Gr. 6^-9. Like Mel Glenn's Back to Class
(1988), Medearis' simple, candid first-person monologues speak in a number of contemporary teenage voices. The free verse is loose, easy, and immediate, and Michael Bryant's pencil portraits show a variety of teens, most of them girls. Many talk about growing up black now; about pride, anger, loneliness; about conflict within themselves and with friends and family. "I was born at the wrong time," says one kid, whose mother marched for civil rights. In "Black Barbie Doll," a girl answers those who jeer at her for her white friends and good grades. Some pieces are preachy, but the moods shift: one youth feels immune ("Nothing can happen to me" ); another is afraid to leave the safety of school. There's a poem about bulimia and one about making it as cheerleader and one about a teenager with twins ("I never have any fun anymore" ). Many readers will find pieces of themselves here, and they'll be encouraged to find their own voices and write about their lives. Hazel Rochman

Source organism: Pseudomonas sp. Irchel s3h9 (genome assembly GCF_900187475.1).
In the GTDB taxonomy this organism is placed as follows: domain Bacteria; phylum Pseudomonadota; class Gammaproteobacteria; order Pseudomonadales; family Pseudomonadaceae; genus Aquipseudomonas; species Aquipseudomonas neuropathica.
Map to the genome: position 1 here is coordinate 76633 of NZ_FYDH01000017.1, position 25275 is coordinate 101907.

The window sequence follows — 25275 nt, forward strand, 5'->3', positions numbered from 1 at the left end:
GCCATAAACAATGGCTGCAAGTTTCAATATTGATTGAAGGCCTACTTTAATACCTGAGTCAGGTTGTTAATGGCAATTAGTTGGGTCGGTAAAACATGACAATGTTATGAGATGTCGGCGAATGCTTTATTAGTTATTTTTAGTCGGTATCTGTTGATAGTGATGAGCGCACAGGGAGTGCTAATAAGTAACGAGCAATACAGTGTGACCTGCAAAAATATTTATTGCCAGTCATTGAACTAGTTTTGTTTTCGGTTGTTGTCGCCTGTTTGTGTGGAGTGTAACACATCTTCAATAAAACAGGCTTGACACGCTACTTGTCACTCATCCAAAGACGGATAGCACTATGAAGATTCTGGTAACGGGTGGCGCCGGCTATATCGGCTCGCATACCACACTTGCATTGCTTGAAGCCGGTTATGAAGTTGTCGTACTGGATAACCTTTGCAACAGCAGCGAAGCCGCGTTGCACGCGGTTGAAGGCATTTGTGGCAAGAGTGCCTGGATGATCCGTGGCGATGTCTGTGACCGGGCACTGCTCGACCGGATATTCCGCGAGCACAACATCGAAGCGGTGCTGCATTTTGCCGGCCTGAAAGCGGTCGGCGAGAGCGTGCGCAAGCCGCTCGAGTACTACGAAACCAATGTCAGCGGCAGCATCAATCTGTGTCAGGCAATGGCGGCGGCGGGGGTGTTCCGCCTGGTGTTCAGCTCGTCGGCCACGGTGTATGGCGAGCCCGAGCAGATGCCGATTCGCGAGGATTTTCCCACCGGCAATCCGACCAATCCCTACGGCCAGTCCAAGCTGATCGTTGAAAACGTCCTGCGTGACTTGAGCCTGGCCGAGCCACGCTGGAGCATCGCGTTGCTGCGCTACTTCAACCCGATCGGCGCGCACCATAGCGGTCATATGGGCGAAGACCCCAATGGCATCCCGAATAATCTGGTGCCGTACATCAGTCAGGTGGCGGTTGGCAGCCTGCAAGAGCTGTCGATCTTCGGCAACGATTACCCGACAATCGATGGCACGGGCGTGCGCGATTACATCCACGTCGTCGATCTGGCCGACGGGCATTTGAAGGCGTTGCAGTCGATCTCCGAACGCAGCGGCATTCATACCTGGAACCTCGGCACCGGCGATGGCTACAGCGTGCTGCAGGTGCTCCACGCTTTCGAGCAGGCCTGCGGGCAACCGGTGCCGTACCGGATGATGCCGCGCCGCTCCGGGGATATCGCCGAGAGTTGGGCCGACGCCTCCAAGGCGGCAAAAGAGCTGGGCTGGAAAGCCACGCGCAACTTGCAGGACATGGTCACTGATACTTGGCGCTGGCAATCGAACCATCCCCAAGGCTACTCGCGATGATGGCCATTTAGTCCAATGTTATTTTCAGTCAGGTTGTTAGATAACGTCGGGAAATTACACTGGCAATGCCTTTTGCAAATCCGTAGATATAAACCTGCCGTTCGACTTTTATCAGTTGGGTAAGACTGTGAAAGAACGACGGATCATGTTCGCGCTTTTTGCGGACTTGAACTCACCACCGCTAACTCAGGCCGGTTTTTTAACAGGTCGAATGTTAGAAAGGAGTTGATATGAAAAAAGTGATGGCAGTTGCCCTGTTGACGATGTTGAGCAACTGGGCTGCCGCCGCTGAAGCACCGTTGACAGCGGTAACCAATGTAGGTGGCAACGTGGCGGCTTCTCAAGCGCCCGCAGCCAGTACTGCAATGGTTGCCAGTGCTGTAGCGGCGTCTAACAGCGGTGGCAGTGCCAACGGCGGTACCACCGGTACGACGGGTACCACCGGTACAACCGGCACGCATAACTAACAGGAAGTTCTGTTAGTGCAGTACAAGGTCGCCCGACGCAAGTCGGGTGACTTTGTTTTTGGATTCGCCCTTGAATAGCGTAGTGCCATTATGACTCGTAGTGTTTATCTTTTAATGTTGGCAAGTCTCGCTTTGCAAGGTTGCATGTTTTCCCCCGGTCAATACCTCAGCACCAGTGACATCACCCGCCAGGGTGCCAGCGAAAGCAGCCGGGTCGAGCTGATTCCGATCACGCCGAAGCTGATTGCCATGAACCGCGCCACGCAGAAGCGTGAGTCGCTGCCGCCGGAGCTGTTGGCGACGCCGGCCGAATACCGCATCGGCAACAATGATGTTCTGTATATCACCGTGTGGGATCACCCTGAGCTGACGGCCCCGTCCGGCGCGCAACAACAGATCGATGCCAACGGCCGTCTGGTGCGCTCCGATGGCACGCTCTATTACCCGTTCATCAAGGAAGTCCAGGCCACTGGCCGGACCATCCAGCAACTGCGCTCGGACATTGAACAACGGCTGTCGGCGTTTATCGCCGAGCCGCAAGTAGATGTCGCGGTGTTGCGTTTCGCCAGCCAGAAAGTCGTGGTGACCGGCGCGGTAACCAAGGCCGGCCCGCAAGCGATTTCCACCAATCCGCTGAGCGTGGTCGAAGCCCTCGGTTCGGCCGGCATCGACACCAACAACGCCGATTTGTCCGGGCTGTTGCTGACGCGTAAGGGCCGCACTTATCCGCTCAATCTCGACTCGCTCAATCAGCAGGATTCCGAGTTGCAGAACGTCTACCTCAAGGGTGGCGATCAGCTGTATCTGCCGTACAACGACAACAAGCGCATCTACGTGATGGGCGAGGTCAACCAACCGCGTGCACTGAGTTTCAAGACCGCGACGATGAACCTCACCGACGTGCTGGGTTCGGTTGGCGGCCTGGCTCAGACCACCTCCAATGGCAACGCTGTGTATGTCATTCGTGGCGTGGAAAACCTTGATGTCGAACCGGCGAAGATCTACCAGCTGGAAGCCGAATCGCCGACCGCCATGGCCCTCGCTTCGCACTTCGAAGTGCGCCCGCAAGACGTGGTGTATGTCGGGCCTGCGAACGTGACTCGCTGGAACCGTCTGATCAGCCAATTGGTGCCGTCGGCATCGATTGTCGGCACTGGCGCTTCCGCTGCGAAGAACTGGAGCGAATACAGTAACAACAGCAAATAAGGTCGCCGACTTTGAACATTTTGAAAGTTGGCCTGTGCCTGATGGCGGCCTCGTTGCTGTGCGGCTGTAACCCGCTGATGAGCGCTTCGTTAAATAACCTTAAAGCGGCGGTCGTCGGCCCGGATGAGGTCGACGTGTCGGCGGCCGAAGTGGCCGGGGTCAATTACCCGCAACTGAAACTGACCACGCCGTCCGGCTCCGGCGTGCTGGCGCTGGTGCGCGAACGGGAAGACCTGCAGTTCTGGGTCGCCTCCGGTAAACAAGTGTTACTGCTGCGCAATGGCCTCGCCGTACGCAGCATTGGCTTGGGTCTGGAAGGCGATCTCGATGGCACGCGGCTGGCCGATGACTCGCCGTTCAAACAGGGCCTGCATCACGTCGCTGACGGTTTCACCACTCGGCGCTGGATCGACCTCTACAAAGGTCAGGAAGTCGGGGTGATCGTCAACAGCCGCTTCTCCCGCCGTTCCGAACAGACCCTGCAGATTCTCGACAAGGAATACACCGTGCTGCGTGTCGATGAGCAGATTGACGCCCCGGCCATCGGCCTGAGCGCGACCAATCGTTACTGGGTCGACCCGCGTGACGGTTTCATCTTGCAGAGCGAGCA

About the Author
Angela S. Medearis is the author of more than 100 books for children based on African American history and culture, as well as the author of seven cookbooks. She is the president of Diva Productions, Inc., a multimedia company, and the producer and star of The Kitchen Diva! , a syndicated television cooking show. She is also the founder of Book Boosters, a nonprofit organisation that provides support for community literacy and health projects. She lives in Austin, Texas, USA.
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